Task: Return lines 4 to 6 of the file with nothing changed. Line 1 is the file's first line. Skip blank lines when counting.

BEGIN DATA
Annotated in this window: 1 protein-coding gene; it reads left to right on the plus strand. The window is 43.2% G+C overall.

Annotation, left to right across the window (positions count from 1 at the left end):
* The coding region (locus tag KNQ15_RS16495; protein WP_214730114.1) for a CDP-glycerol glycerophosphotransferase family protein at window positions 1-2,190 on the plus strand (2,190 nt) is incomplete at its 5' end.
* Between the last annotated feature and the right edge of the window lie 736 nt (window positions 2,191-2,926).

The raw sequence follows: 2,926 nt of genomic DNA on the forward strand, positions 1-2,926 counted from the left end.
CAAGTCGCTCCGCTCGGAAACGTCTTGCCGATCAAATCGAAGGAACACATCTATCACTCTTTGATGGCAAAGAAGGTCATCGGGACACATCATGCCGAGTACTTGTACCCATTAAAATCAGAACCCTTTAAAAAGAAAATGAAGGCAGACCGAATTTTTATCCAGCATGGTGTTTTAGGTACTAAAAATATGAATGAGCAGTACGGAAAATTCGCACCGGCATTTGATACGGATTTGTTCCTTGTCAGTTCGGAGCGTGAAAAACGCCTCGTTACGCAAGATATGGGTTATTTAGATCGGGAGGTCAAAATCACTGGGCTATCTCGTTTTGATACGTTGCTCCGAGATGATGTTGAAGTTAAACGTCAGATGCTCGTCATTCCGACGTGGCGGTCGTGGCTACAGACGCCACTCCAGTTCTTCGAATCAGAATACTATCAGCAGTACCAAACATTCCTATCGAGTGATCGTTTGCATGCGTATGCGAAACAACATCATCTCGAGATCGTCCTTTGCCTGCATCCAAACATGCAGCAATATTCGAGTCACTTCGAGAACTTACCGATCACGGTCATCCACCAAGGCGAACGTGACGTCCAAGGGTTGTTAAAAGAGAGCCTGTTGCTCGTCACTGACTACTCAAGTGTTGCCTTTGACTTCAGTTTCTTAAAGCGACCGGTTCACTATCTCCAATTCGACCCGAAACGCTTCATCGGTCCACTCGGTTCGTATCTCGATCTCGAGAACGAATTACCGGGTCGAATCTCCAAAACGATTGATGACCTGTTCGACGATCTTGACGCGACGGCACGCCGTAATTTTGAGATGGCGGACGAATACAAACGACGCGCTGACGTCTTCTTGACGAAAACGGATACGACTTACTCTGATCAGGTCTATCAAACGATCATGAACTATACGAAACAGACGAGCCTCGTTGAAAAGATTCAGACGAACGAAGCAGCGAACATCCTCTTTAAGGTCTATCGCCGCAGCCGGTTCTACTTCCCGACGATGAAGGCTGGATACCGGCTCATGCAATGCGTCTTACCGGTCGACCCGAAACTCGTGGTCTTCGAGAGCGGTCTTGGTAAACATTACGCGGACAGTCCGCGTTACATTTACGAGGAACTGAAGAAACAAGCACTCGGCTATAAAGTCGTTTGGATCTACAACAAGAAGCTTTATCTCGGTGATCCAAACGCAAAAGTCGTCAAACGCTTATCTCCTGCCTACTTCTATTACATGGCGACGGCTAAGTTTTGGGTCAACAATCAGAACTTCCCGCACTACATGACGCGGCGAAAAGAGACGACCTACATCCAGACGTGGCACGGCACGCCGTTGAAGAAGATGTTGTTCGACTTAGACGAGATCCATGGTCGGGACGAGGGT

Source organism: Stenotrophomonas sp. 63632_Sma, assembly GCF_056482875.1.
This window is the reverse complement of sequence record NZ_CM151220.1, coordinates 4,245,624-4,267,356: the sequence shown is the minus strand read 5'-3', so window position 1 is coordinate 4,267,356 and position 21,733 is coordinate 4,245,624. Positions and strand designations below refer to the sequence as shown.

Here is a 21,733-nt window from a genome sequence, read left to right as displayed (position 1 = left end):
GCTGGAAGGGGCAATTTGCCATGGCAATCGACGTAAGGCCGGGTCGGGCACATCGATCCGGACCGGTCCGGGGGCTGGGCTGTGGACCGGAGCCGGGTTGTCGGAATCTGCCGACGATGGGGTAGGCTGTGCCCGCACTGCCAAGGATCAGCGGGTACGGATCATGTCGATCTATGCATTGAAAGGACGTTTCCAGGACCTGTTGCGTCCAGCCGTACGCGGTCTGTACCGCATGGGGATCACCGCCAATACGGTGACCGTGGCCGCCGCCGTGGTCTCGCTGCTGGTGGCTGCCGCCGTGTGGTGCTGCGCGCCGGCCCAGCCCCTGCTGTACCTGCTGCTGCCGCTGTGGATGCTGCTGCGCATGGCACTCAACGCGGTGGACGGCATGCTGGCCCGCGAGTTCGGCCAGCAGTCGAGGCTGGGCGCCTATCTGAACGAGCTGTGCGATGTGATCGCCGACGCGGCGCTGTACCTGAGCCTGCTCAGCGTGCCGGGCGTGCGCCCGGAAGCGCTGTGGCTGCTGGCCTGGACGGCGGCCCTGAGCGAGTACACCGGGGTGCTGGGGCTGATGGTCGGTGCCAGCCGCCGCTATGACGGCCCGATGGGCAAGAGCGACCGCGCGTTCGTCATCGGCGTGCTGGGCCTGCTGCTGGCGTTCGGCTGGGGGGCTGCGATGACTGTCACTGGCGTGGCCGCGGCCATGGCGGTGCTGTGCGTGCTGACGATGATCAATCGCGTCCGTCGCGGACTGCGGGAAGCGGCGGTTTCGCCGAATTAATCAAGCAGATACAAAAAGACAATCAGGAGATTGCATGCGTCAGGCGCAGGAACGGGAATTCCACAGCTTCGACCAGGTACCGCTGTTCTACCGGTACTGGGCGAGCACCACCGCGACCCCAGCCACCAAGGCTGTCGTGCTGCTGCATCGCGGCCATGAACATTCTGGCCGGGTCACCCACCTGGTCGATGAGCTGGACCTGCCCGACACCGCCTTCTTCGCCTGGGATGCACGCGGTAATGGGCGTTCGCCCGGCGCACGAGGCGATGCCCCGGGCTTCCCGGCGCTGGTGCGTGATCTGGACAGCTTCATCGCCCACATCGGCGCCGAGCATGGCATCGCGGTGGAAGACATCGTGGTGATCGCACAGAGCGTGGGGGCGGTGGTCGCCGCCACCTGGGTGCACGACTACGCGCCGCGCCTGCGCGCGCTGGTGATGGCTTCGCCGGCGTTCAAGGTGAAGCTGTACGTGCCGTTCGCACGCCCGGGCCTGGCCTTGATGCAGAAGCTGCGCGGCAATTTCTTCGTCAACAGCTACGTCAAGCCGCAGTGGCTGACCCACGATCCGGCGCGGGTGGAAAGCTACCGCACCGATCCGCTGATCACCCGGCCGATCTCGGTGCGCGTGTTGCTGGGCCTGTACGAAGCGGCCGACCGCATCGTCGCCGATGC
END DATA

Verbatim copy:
* Between the last annotated feature and the right edge of the window lie 736 nt (window positions 2,191-2,926).

The raw sequence follows: 2,926 nt of genomic DNA on the forward strand, positions 1-2,926 counted from the left end.
CAAGTCGCTCCGCTCGGAAACGTCTTGCCGATCAAATCGAAGGAACACATCTATCACTCTTTGATGGCAAAGAAGGTCATCGGGACACATCATGCCGAGTACTTGTACCCATTAAAATCAGAACCCTTTAAAAAGAAAATGAAGGCAGACCGAATTTTTATCCAGCATGGTGTTTTAGGTACTAAAAATATGAATGAGCAGTACGGAAAATTCGCACCGGCATTTGATACGGATTTGTTCCTTGTCAGTTCGGAGCGTGAAAAACGCCTCGTTACGCAAGATATGGGTTATTTAGATCGGGAGGTCAAAATCACTGGGCTATCTCGTTTTGATACGTTGCTCCGAGATGATGTTGAAGTTAAACGTCAGATGCTCGTCATTCCGACGTGGCGGTCGTGGCTACAGACGCCACTCCAGTTCTTCGAATCAGAATACTATCAGCAGTACCAAACATTCCTATCGAGTGATCGTTTGCATGCGTATGCGAAACAACATCATCTCGAGATCGTCCTTTGCCTGCATCCAAACATGCAGCAATATTCGAGTCACTTCGAGAACTTACCGATCACGGTCATCCACCAAGGCGAACGTGACGTCCAAGGGTTGTTAAAAGAGAGCCTGTTGCTCGTCACTGACTACTCAAGTGTTGCCTTTGACTTCAGTTTCTTAAAGCGACCGGTTCACTATCTCCAATTCGACCCGAAACGCTTCATCGGTCCACTCGGTTCGTATCTCGATCTCGAGAACGAATTACCGGGTCGAATCTCCAAAACGATTGATGACCTGTTCGACGATCTTGACGCGACGGCACGCCGTAATTTTGAGATGGCGGACGAATACAAACGACGCGCTGACGTCTTCTTGACGAAAACGGATACGACTTACTCTGATCAGGTCTATCAAACGATCATGAACTATACGAAACAGACGAGCCTCGTTGAAAAGATTCAGACGAACGAAGCAGCGAACATCCTCTTTAAGGTCTATCGCCGCAGCCGGTTCTACTTCCCGACGATGAAGGCTGGATACCGGCTCATGCAATGCGTCTTACCGGTCGACCCGAAACTCGTGGTCTTCGAGAGCGGTCTTGGTAAACATTACGCGGACAGTCCGCGTTACATTTACGAGGAACTGAAGAAACAAGCACTCGGCTATAAAGTCGTTTGGATCTACAACAAGAAGCTTTATCTCGGTGATCCAAACGCAAAAGTCGTCAAACGCTTATCTCCTGCCTACTTCTATTACATGGCGACGGCTAAGTTTTGGGTCAACAATCAGAACTTCCCGCACTACATGACGCGGCGAAAAGAGACGACCTACATCCAGACGTGGCACGGCACGCCGTTGAAGAAGATGTTGTTCGACTTAGACGAGATCCATGGTCGGGACGAGGGT